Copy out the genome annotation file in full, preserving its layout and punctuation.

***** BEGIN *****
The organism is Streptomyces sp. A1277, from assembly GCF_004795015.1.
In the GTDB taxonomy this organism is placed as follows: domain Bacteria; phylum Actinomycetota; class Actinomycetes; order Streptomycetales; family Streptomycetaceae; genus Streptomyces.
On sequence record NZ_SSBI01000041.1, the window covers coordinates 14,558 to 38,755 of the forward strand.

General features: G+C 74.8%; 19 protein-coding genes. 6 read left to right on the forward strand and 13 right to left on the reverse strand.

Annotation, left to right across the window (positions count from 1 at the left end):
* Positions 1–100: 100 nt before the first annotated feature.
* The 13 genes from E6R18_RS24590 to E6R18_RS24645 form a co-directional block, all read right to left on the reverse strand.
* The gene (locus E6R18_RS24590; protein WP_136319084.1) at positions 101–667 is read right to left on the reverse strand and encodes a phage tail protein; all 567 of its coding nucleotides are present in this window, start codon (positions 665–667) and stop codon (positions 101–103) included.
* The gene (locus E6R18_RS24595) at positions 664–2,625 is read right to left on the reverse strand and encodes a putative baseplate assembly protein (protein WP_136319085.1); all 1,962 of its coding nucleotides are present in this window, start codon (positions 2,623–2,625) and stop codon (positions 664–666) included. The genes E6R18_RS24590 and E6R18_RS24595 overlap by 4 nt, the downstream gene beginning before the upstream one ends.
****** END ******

The organism is Streptomyces sp. A1277, from assembly GCF_004795015.1.
In the GTDB taxonomy this organism is placed as follows: domain Bacteria; phylum Actinomycetota; class Actinomycetes; order Streptomycetales; family Streptomycetaceae; genus Streptomyces.
On sequence record NZ_SSBI01000041.1, the window covers coordinates 14,558 to 38,755 of the forward strand.

General features: G+C 74.8%; 19 protein-coding genes. 6 read left to right on the forward strand and 13 right to left on the reverse strand.

Annotation, left to right across the window (positions count from 1 at the left end):
* Positions 1–100: 100 nt before the first annotated feature.
* The 13 genes from E6R18_RS24590 to E6R18_RS24645 form a co-directional block, all read right to left on the reverse strand.
* The gene (locus E6R18_RS24590; protein WP_136319084.1) at positions 101–667 is read right to left on the reverse strand and encodes a phage tail protein; all 567 of its coding nucleotides are present in this window, start codon (positions 665–667) and stop codon (positions 101–103) included.
* The gene (locus E6R18_RS24595) at positions 664–2,625 is read right to left on the reverse strand and encodes a putative baseplate assembly protein (protein WP_136319085.1); all 1,962 of its coding nucleotides are present in this window, start codon (positions 2,623–2,625) and stop codon (positions 664–666) included. The genes E6R18_RS24590 and E6R18_RS24595 overlap by 4 nt, the downstream gene beginning before the upstream one ends.